The Baseus 100W GAN2 Fast Charger was recently released in two variants, one sporting a single USB type-C port and the other offering a more generous amount of ports, two type-C and two USB-A 3.0.
The device that I have for testing is the single-port Baseus which is clearly more suitable for charging up a laptop and nothing else, so it may not be a bad alternative to the more expensive native Apple charger (I don’t doubt that the day when the MacBooks will come without a charger is sooner than you may think).
I have tested a few other GaN chargers before (such as the RAVPower 65W charger), but this is the first GaN2 device that came into my hands and truth be told, I was unaware of such significant advances in this field to warrant a new generation release. And, after checking out any info I could find on the Gallium Nitride 2, it turns out that Baseus and Anker have managed to use the GaN technology more efficiently than before, so, to showcase the increased efficiency, they decided to called it GaN 2.
This means that we’re dealing with the same technology, but the power output is higher, there is less heat and the chargers can be smaller. The Baseus fast charger is no larger than other 65W GaN chargers that I checked over the last couple of years and since the output is 100W, there is clear improvement over the previous generation of GaN chargers. Indeed, at 2.6 x 2.2 x 1.2 inches (or 6.7 x 5.5 x 3.0 cm), the Baseus Gan2 charger is currently one of the smallest 100W fast chargers on the market, but it does have a bit of weight to it – 6.27 ounces (178g) – which makes it feel more expensive that it really is. The device is made of plastic and it’s covered by a white matte finish, and, depending on the region you’re getting it from, the plug could be retractable (US) or permanently pointing outwards (the case in the EU).
Obviously, the retractable plug will make carrying the charger around around far easier, but even the non-US plugs should not take that much space from your bag or purse. Baseus has added an LED to the side of the charger which lights up after connecting the device to a power source (it will remain lit for a while after disconnecting the charger) and the model that I got has a single USB-C port that supports the Qualcomm quick charger 5 technology. According to Qualcomm, this tech is the number one method for fast charging, being able to charge up a device from 0 to 50% in five minutes, while also keeping a lower temperature (up to 10 degrees C). It’s clearly going to be dependent on the compatibility with the device that’s being charged, but the potential is definitely there. Perhaps the only possible shortcoming in terms of design is the single port, but if you need to feed more than one device at the same time, Baseus has made available another 100W GaN2 fast charger that has more ports available (as I said in the intro).
The single-port charger should be more than able to keep up with a 16-inch MacBook Pro which comes with a native 96W power adapter that is at least twice the size of the Baseus charger. And I saw that for whatever reason, Apple has still not adopted the GaN tech, but should you truly go with a more inexpensive third-party charger? It depends on the fidelity of the power output. The advertised power delivery is 5V/3A (15W), 9V/5A (45W), 12V/3A (36W), 15V/5A (75W), 20V/5A (100W), but this needs to be tested and to do so, I used a small multimeter that measures (as accurately as it can) the voltage and amperage of the current that’s transmitted from the charger towards the device.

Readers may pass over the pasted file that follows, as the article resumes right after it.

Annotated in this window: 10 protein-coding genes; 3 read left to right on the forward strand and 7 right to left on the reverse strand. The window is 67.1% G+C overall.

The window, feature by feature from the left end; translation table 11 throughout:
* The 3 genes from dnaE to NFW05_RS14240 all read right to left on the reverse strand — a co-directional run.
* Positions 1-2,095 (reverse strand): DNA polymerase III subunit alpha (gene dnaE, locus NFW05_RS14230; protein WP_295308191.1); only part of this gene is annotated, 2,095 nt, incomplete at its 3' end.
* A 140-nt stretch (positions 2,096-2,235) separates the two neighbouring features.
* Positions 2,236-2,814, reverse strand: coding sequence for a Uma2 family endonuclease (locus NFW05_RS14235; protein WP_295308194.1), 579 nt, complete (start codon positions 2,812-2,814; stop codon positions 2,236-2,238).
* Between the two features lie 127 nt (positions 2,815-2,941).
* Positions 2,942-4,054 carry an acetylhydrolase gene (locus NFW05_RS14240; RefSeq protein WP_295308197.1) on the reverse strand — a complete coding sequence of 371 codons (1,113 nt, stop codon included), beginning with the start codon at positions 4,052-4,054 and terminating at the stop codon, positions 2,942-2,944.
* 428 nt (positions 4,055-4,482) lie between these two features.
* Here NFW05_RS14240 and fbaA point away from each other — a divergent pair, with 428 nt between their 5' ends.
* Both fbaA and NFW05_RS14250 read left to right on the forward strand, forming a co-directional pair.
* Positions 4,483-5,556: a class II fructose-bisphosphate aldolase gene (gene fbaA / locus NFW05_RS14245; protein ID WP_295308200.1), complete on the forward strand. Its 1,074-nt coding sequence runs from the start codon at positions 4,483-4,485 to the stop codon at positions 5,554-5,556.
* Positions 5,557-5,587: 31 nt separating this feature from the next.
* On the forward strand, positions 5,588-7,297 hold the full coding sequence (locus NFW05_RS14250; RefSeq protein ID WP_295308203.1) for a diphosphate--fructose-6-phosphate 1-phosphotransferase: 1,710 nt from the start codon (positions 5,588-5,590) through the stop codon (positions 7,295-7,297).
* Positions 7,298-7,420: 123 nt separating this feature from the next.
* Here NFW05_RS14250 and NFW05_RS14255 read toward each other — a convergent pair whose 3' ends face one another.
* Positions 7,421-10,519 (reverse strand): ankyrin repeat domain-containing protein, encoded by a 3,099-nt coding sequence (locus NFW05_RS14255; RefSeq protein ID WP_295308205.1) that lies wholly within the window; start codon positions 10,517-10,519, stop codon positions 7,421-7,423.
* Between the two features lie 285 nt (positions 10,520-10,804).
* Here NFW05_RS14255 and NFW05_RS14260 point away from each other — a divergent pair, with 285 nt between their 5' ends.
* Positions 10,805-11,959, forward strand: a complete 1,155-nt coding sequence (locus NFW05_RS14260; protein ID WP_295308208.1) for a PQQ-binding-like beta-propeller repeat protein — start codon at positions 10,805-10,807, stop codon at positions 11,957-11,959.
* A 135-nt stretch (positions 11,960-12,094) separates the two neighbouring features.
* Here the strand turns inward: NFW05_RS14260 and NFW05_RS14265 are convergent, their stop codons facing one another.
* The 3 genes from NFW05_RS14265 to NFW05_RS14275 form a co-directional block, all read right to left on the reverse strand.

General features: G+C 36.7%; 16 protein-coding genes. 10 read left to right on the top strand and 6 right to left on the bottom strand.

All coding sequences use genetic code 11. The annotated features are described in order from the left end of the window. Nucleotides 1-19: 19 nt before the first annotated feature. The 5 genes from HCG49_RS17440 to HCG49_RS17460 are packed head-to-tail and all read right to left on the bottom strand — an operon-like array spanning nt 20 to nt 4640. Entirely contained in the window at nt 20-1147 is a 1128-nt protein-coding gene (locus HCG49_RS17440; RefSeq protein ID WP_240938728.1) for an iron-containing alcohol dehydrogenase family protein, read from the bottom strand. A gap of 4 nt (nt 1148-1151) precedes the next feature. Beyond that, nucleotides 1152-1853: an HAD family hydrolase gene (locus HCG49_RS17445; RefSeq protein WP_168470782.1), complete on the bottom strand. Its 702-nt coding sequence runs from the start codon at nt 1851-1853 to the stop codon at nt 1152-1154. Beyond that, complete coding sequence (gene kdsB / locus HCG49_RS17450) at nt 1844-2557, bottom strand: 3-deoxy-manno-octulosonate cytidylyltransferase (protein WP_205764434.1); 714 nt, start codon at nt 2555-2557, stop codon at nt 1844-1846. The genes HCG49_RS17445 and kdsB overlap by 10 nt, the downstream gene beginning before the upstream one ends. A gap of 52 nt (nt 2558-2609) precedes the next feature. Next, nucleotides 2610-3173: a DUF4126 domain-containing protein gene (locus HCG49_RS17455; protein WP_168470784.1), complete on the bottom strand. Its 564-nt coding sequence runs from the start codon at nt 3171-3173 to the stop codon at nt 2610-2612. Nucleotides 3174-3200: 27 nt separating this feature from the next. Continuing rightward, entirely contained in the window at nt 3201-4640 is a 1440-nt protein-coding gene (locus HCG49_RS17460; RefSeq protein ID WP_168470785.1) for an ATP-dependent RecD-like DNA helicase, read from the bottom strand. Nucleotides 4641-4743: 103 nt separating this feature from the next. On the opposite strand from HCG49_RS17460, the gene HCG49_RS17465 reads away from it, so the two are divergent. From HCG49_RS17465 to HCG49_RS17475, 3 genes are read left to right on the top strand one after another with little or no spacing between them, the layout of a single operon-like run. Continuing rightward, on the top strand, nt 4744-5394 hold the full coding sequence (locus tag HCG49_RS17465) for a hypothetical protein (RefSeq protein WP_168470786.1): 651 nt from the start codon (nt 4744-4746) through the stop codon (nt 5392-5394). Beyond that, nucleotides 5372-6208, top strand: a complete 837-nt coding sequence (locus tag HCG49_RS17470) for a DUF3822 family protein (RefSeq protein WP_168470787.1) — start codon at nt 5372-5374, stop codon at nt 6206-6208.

To pass this test, it needs to be as close to the advertised values and to be as stable as possible to not damage the devices that need charging – this is the main reasons why people stick with the original chargers. For this test, I used two devices, a Pixel 2 XL smartphone and a 13-inch MacBook Pro (2017), and I will compare the results I got using the original chargers with those that I got using the Baseus GaN2 fast charger. The first device that I used was the Pixel phone and, as you can see from the photo, using the original charger, I was able to see 9.06V with the amperage ranging between 1.28 and 1.36.
Using the Baseus fast charger, I saw a stable 8.95V with the amperage ranging between 1.16 and 1.63, so it’s almost as good as the original charger. Next, I moved to the MacBook Pro and, using the original Apple charger, I saw a stable 20.31V and a very stable amperage as well, moving from only from 1.182 to 1.186A. The Baseus 100W charger delivered a solid 19.57V and the amperage did fluctuate a bit more than with the Apple charger, going from 1.278A to 1.425A.
So, yes, the results are not as good as with the apple charger, but within the acceptable parameters nevertheless. And there doesn’t seem to be any risks of using a third-party charger even with an Apple device (which are apparently deemed more sensitive).
The usual fast charger has the bad habit of getting very hot while charging up a device and a GaN charger, being smaller, gets even hotter, right? Not necessarily and the Baseus has proven that even if it can output 100W, the charger won’t get hot to the touch.
And that’s because it uses what the manufacturer calls BCT or Baseus cooling technology which seems to be using nano-level heat dissipation materials. I am unsure about what type of materials we’re dealing with (probably graphene), but it does seem to work since the charger did not get hot while I was recharging the MacBook Pro (it can get warm, but not hot – if it does, you should contact support since you most likely have a faulty unit).
Mark is a graduate in Computer Science, having gathered valuable experience over the years working in IT as a programmer. Mark is also the main tech writer for MBReviews.com, covering not only his passion, the networking devices, but also other cool electronic gadgets that you may find useful for your every day life.